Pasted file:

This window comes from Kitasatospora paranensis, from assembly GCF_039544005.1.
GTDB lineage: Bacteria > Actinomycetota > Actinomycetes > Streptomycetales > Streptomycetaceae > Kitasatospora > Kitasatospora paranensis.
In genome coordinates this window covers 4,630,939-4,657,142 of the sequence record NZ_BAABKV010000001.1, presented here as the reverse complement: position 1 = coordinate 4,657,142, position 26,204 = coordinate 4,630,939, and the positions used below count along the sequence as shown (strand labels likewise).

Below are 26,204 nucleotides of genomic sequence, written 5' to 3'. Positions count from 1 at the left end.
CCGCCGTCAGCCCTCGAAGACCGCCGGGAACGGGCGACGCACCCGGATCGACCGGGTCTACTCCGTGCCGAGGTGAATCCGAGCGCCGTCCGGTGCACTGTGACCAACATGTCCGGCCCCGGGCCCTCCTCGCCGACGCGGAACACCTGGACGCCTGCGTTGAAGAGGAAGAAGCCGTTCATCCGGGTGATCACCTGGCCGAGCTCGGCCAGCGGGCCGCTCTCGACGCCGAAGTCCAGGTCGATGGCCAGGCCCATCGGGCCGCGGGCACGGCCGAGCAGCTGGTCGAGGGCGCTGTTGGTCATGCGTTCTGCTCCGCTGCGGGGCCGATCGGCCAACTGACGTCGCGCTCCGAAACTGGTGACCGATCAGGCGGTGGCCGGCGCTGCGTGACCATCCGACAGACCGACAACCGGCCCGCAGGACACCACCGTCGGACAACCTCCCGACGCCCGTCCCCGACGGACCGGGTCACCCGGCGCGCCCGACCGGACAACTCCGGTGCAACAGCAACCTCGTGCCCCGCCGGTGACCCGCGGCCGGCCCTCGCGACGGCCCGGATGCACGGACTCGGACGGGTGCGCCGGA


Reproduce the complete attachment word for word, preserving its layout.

This window comes from Kitasatospora paranensis, from assembly GCF_039544005.1.
GTDB lineage: Bacteria > Actinomycetota > Actinomycetes > Streptomycetales > Streptomycetaceae > Kitasatospora > Kitasatospora paranensis.
In genome coordinates this window covers 4,630,939-4,657,142 of the sequence record NZ_BAABKV010000001.1, presented here as the reverse complement: position 1 = coordinate 4,657,142, position 26,204 = coordinate 4,630,939, and the positions used below count along the sequence as shown (strand labels likewise).

Below are 26,204 nucleotides of genomic sequence, written 5' to 3'. Positions count from 1 at the left end.
CCGCCGTCAGCCCTCGAAGACCGCCGGGAACGGGCGACGCACCCGGATCGACCGGGTCTACTCCGTGCCGAGGTGAATCCGAGCGCCGTCCGGTGCACTGTGACCAACATGTCCGGCCCCGGGCCCTCCTCGCCGACGCGGAACACCTGGACGCCTGCGTTGAAGAGGAAGAAGCCGTTCATCCGGGTGATCACCTGGCCGAGCTCGGCCAGCGGGCCGCTCTCGACGCCGAAGTCCAGGTCGATGGCCAGGCCCATCGGGCCGCGGGCACGGCCGAGCAGCTGGTCGAGGGCGCTGTTGGTCATGCGTTCTGCTCCGCTGCGGGGCCGATCGGCCAACTGACGTCGCGCTCCGAAACTGGTGACCGATCAGGCGGTGGCCGGCGCTGCGTGACCATCCGACAGACCGACAACCGGCCCGCAGGACACCACCGTCGGACAACCTCCCGACGCCCGTCCCCGACGGACCGGGTCACCCGGCGCGCCCGACCGGACAACTCCGGTGCAACAGCAACCTCGTGCCCCGCCGGTGACCCGCGGCCGGCCCTCGCGACGGCCCGGATGCACGGACTCGGACGGGTGCGCCGGA